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U of U Undergraduates to Demonstrate Important Research to Lawmakers

A Mechatronics robot built for the 2004 ?Rescue Robots? competition.

Jan. 19, 2005 – On Thursday, Utah lawmakers will be able to see firsthand the importance of undergraduate research coming out of the University of Utah and Utah State University, the state’s two public research institutions.

Thirty-two University of Utah undergraduate students will join Aggie counterparts in presenting the annual “Research on the Hill: A Celebration of Undergraduate Research” to Utah State legislators. The event will take place on Jan. 20, from 9 a.m. until 1:30 p.m., in the auditorium of the State Office Building, located directly north of the Utah State Capitol, where lawmakers are currently meeting, due to the renovation of the Utah State Capitol.

The students, all Utah high school graduates who plan to speak to legislators from their hometowns, will display posters, which contain information on a variety of scientific research projects. A sampling: “Head Lice: A Growing Epidemic,” a research project in the U’s Biology Department; “Diesel Fuel from Almost Nothing,” from the U’s Chemistry Department in collaboration with the University of Kentucky’s College of Engineering; and “Meeting the Health Needs of the Medically Underserved at the Hartland Apartments,” being conducted in the University School of Medicine’s Department of Family and Preventive Medicine and the U’s Health Sciences’ LEAP Program.

The event, now in its fifth year, demonstrates to Utah’s legislators the scope of meaningful research activities in which U students are engaged during their “formative” undergraduate years-as well as the opportunities students have to be mentored by faculty members who are leading researchers in their fields.

Mechanical engineering seniors Charles Fisher and Danielle Putz will be at Thursday’s event to explain what they learned in a yearlong mechatronics class at the U. Fisher will be demonstrating the mechatronics robot he built last year for the 2004 “Rescue Robots” competition.

The contest’s challenge was to design and build robots that would fit into a 10- by 10- by 10-inch cube and that could find and rescue stuffed animal “victims.” Fisher’s design was a small tank that accomplished the task.

“The idea is that in a real-life, 9-11 situation, you could send a robot, rather than a person, into a downed building in which people are trapped. The robot would find and save humans,” says Fisher, who hopes to find a job creating the same kinds of designs.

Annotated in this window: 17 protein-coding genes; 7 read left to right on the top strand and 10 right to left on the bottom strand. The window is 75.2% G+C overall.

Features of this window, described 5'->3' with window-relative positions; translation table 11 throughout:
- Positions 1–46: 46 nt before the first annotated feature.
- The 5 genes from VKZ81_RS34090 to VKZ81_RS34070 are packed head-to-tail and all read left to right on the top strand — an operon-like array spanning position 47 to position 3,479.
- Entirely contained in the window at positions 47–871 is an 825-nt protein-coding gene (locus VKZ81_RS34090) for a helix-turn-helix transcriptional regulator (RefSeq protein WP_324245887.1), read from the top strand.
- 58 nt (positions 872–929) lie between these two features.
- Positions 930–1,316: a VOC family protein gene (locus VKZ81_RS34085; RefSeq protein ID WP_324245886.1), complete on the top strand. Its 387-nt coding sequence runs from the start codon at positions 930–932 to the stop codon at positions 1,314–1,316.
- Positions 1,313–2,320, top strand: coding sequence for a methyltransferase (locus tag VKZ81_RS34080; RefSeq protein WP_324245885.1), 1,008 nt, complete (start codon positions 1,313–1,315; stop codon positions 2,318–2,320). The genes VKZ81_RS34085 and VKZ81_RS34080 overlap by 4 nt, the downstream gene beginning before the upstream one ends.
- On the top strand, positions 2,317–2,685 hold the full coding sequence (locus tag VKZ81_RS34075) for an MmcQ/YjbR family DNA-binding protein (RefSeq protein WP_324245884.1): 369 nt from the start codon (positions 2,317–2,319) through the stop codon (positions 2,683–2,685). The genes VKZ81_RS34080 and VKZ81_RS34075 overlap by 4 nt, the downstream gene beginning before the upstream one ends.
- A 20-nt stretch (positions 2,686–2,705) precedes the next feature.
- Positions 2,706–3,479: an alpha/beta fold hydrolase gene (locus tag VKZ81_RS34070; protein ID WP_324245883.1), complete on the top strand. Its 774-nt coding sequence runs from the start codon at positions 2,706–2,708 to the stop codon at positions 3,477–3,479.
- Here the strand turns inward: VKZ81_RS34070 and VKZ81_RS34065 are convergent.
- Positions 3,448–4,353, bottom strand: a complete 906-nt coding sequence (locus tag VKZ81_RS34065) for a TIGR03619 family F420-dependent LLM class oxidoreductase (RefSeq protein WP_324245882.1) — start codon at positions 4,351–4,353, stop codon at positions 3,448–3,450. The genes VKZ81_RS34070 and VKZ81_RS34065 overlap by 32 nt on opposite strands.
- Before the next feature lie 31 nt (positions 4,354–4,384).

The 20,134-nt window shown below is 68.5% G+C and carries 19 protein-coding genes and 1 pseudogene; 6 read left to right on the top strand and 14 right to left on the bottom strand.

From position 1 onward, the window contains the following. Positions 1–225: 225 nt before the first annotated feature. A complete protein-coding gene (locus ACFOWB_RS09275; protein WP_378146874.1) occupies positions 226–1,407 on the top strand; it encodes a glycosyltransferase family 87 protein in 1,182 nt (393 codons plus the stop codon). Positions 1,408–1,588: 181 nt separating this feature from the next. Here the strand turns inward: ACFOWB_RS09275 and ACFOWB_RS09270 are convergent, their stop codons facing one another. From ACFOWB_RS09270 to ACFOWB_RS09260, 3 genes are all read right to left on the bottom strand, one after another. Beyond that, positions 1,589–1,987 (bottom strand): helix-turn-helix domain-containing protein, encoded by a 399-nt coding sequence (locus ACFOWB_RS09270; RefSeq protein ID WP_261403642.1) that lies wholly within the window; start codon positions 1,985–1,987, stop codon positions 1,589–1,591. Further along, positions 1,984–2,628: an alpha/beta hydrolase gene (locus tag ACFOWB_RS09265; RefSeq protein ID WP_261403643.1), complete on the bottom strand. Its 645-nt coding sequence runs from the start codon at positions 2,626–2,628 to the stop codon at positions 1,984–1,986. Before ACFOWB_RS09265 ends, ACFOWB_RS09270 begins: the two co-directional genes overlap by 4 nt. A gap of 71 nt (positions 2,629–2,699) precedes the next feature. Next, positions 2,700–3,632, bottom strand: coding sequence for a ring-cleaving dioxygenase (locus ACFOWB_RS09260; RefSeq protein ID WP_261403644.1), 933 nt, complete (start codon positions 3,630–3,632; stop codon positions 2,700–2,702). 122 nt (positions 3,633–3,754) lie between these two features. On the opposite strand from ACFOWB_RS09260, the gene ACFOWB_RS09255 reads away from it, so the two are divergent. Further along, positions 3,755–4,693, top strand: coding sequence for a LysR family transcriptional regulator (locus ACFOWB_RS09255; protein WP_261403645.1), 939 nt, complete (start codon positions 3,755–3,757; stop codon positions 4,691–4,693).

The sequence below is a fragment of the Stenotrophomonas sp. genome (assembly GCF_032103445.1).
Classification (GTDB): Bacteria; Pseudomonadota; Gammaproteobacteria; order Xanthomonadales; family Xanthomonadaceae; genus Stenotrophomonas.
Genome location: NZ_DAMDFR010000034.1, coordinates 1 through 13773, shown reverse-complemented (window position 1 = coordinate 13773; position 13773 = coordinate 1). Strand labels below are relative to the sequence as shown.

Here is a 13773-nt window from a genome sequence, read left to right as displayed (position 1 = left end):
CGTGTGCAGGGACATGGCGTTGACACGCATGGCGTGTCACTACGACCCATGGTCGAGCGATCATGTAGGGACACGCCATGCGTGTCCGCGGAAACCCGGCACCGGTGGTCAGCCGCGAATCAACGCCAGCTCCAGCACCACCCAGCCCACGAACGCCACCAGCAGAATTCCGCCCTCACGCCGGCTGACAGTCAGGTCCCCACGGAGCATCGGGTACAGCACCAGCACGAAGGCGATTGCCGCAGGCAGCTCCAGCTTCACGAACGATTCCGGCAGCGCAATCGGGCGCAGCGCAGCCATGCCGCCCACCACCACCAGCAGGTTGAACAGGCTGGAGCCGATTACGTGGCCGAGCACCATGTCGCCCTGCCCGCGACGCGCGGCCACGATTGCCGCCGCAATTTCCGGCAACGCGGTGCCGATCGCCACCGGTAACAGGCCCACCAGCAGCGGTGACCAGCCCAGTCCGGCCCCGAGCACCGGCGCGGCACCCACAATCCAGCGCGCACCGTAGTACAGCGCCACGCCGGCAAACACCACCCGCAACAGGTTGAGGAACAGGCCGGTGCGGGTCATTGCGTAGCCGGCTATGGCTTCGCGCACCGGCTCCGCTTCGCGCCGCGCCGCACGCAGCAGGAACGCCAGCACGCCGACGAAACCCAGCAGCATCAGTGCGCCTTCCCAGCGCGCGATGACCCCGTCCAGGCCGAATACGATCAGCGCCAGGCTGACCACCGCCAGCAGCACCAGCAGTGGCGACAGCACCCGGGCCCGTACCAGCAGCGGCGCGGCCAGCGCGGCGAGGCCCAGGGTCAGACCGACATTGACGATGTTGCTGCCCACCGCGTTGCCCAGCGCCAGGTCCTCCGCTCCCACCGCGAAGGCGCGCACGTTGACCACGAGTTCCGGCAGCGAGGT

“The class taught us how to design and build electronic sensors. We had to design circuits that interpreted information before it went into the computers. Another part of the learning was actually building a mechanical device that would do what you wanted it to do. The challenge for most of us was designing and building a robot that could get around or climb over things without tipping over. The robots were completely autonomous. They had to be able to run by themselves. It was very interesting work,” Fisher says. “I enjoyed it a lot.”

University Associate Vice President for Research Ron Pugmire, who chooses the students involved in the poster presentations from a large group of candidates, observes, “Given the importance that is now being placed on new technologies coming out of the nation’s research universities, it is heartening to note that not only do we develop new technology here at the University of Utah, but our undergraduate students have opportunities to participate in the development and training associated with these new technologies.”

Students selected to participate in “Research on the Hill” come from a variety of disciplines and represent a diverse range of topics.

“Bringing University students to the Legislature demonstrates to lawmakers that our students don’t wait until graduate school to become involved in exceptionally creative and complex research work. They are conducting cutting-edge research as undergraduates,” notes Nancy Lyon, assistant vice president for government affairs at the U.

All research projects are funded primarily through federal research grants or private industry and many are part of the highly visible Undergraduate Research Opportunities Program (UROP) at the University of Utah.

Robert McDermott, staff scientist for visualization in the U’s Center for High Performance Computing, assists the students in creating their posters for presentation. “When you listen to these bright, high-energy students, you sense their enthusiasm for the work. And when the students take their presentations to ‘Research on the Hill,’ the legislators realize the importance of the work being done by these future scientists, engineers and researchers.”